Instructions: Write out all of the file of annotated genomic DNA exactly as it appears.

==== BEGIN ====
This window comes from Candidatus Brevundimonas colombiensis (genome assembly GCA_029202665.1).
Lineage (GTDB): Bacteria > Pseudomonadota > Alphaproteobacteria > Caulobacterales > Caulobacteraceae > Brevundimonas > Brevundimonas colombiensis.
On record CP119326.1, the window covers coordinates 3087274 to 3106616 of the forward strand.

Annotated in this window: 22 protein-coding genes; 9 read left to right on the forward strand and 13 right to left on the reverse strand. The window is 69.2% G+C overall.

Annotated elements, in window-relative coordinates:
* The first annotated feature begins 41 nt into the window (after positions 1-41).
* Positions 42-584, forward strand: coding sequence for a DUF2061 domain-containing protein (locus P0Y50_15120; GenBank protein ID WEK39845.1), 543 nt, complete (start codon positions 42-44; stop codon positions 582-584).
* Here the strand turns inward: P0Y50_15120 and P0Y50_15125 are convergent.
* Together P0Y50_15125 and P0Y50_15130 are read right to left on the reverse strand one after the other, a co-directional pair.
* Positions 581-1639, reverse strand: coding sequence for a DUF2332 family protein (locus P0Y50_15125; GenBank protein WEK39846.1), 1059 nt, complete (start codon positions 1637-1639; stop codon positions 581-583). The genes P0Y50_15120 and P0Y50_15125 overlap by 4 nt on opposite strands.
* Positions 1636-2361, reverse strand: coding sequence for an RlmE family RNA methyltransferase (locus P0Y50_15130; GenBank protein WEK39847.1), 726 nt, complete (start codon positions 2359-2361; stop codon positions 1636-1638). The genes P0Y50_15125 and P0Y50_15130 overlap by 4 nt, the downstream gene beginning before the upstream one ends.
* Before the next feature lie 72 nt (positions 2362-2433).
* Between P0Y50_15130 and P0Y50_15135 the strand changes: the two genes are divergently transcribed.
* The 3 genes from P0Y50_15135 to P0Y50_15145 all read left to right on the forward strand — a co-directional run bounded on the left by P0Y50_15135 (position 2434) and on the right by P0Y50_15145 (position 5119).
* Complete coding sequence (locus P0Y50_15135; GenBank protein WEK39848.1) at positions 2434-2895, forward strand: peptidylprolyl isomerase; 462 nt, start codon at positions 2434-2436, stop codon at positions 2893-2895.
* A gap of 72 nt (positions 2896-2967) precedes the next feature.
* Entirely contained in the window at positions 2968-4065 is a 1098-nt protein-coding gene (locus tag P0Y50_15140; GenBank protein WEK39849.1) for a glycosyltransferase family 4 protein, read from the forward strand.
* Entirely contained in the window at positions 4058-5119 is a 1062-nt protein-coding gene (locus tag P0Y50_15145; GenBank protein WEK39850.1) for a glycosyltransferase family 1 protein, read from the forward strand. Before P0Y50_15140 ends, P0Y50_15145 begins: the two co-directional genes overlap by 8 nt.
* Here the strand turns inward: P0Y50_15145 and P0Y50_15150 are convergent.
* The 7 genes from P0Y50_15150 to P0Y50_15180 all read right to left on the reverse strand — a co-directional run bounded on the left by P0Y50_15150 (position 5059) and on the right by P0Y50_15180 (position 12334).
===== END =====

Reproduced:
This window comes from Candidatus Brevundimonas colombiensis (genome assembly GCA_029202665.1).
Lineage (GTDB): Bacteria > Pseudomonadota > Alphaproteobacteria > Caulobacterales > Caulobacteraceae > Brevundimonas > Brevundimonas colombiensis.
On record CP119326.1, the window covers coordinates 3087274 to 3106616 of the forward strand.

Annotated in this window: 22 protein-coding genes; 9 read left to right on the forward strand and 13 right to left on the reverse strand. The window is 69.2% G+C overall.

Annotated elements, in window-relative coordinates:
* The first annotated feature begins 41 nt into the window (after positions 1-41).
* Positions 42-584, forward strand: coding sequence for a DUF2061 domain-containing protein (locus P0Y50_15120; GenBank protein ID WEK39845.1), 543 nt, complete (start codon positions 42-44; stop codon positions 582-584).
* Here the strand turns inward: P0Y50_15120 and P0Y50_15125 are convergent.
* Together P0Y50_15125 and P0Y50_15130 are read right to left on the reverse strand one after the other, a co-directional pair.
* Positions 581-1639, reverse strand: coding sequence for a DUF2332 family protein (locus P0Y50_15125; GenBank protein WEK39846.1), 1059 nt, complete (start codon positions 1637-1639; stop codon positions 581-583). The genes P0Y50_15120 and P0Y50_15125 overlap by 4 nt on opposite strands.
* Positions 1636-2361, reverse strand: coding sequence for an RlmE family RNA methyltransferase (locus P0Y50_15130; GenBank protein WEK39847.1), 726 nt, complete (start codon positions 2359-2361; stop codon positions 1636-1638). The genes P0Y50_15125 and P0Y50_15130 overlap by 4 nt, the downstream gene beginning before the upstream one ends.
* Before the next feature lie 72 nt (positions 2362-2433).
* Between P0Y50_15130 and P0Y50_15135 the strand changes: the two genes are divergently transcribed.
* The 3 genes from P0Y50_15135 to P0Y50_15145 all read left to right on the forward strand — a co-directional run bounded on the left by P0Y50_15135 (position 2434) and on the right by P0Y50_15145 (position 5119).
* Complete coding sequence (locus P0Y50_15135; GenBank protein WEK39848.1) at positions 2434-2895, forward strand: peptidylprolyl isomerase; 462 nt, start codon at positions 2434-2436, stop codon at positions 2893-2895.
* A gap of 72 nt (positions 2896-2967) precedes the next feature.
* Entirely contained in the window at positions 2968-4065 is a 1098-nt protein-coding gene (locus tag P0Y50_15140; GenBank protein WEK39849.1) for a glycosyltransferase family 4 protein, read from the forward strand.
* Entirely contained in the window at positions 4058-5119 is a 1062-nt protein-coding gene (locus tag P0Y50_15145; GenBank protein WEK39850.1) for a glycosyltransferase family 1 protein, read from the forward strand. Before P0Y50_15140 ends, P0Y50_15145 begins: the two co-directional genes overlap by 8 nt.
* Here the strand turns inward: P0Y50_15145 and P0Y50_15150 are convergent.
* The 7 genes from P0Y50_15150 to P0Y50_15180 all read right to left on the reverse strand — a co-directional run bounded on the left by P0Y50_15150 (position 5059) and on the right by P0Y50_15180 (position 12334).